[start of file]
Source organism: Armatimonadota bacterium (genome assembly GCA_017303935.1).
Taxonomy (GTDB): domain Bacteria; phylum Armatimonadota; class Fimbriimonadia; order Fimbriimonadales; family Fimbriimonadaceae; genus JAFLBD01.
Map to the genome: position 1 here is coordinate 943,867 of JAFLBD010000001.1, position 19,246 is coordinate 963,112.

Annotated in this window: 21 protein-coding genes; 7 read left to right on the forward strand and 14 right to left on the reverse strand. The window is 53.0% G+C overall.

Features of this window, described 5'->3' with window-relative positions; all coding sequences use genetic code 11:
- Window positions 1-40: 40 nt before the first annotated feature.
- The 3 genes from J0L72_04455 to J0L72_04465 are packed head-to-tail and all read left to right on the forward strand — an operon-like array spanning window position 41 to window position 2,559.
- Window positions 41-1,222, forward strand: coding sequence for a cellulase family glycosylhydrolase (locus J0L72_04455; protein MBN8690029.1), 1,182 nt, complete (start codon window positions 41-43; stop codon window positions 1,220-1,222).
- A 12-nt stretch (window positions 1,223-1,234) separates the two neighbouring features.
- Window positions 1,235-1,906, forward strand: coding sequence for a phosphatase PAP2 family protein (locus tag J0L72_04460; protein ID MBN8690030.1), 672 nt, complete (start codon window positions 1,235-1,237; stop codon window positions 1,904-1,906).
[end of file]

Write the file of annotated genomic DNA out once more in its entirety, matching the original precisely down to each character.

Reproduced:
Source organism: Armatimonadota bacterium (genome assembly GCA_017303935.1).
Taxonomy (GTDB): domain Bacteria; phylum Armatimonadota; class Fimbriimonadia; order Fimbriimonadales; family Fimbriimonadaceae; genus JAFLBD01.
Map to the genome: position 1 here is coordinate 943,867 of JAFLBD010000001.1, position 19,246 is coordinate 963,112.

Annotated in this window: 21 protein-coding genes; 7 read left to right on the forward strand and 14 right to left on the reverse strand. The window is 53.0% G+C overall.

Features of this window, described 5'->3' with window-relative positions; all coding sequences use genetic code 11:
- Window positions 1-40: 40 nt before the first annotated feature.
- The 3 genes from J0L72_04455 to J0L72_04465 are packed head-to-tail and all read left to right on the forward strand — an operon-like array spanning window position 41 to window position 2,559.
- Window positions 41-1,222, forward strand: coding sequence for a cellulase family glycosylhydrolase (locus J0L72_04455; protein MBN8690029.1), 1,182 nt, complete (start codon window positions 41-43; stop codon window positions 1,220-1,222).
- A 12-nt stretch (window positions 1,223-1,234) separates the two neighbouring features.
- Window positions 1,235-1,906, forward strand: coding sequence for a phosphatase PAP2 family protein (locus tag J0L72_04460; protein ID MBN8690030.1), 672 nt, complete (start codon window positions 1,235-1,237; stop codon window positions 1,904-1,906).